By Alan Burke
---- — PEABODY — Expect a surprise ending in the saga of the Total Outdoor Corp. billboard on Lowell Street.
That’s the prediction of ward Councilor Dave Gamache as the City Council prepares to accept an advisory tomorrow from city solicitor Michael Smerczynski. It notes that Judge Howard Whitehead has ruled the city should entertain a new special permit request and consider allowing the billboard company to relocate their advertising structure. And the judge adds that the council needs to “complete its proceedings ... relative to (Total Outdoor’s) modified plan by September 3, 2013.”
Alternatively, Smerczynski said, the city could appeal Whitehead’s ruling up until July 25.
In addition to moving the pole, Total Outdoor wants to reconfigure the shape of the two billboards slated to go on top of the structure. Councilors, up to now, have shown little inclination to accept anything other than the permanent removal of the pole.
“The ball is in our court now,” Gamache said.
Gamache said he worries that the city will find itself facing another lawsuit it won’t win if it should deny another special permit.
“I think it is not going to go the way people think. ... We’ll wait and see what Mike Smerczynski tells us we legally have the right to do.”
“The decision will rest with us,” said Mayor Ted Bettencourt, who issued a cease-and-desist order when it was discovered last winter that the Total Outdoor pole had been put in the wrong place.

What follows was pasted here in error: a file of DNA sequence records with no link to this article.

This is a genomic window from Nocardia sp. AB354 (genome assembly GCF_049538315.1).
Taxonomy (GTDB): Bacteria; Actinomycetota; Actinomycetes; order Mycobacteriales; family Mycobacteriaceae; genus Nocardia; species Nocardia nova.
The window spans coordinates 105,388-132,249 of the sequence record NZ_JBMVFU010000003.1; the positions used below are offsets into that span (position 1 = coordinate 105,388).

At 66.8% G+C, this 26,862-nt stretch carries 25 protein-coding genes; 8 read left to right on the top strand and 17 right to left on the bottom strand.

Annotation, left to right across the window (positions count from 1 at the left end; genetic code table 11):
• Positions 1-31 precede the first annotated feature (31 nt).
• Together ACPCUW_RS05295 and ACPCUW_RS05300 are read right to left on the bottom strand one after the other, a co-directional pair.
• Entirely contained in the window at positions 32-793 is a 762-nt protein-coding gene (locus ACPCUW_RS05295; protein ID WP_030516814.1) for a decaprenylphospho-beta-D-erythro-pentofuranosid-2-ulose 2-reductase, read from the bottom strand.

Not commenting directly on Gamache’s view, the mayor said, “We will have to be very careful. I’m supportive of what the council will decide.”
The issue is likely to be discussed at tomorrow’s regular council meeting, Gamache said. With only one additional meeting scheduled for the summer, on Aug. 22, the council will be pressed to act quickly in order to meet the Sept. 3 deadline.
Total Outdoor first proposed constructing its billboard more than a year ago, requesting a special permit from the council. It was rejected, getting a majority but not a two-thirds vote. Subsequently, the company sued the city. Superior Court Judge Whitehead overruled the council, giving the Beverly-based billboard company permission to construct the 92-foot pole. When that was completed, however, its size and location inspired outrage from city officials and residents.
Complications ensued for Total Outdoor when it was determined that they hadn’t placed the pole where they’d told the judge they intended to put it. It is close to Lowell Street instead of behind the Subway store and down an incline. Convinced that the company had deliberately placed the pole in the wrong place to gain an advantage for their advertising platform, city officials, from the mayor on down, rejected settlement offers.
“I was against it from the beginning,” said ward Councilor Bob Driscoll. “I thought it was too big and unsightly.”
Unlike Gamache, he believes that sentiment against the billboard remains strong, bolstered by the shock of just how big it appeared once it was completed.
“I would think it’s going to fail again.”
Staff writer Alan Burke can be reached at firstname.lastname@example.org.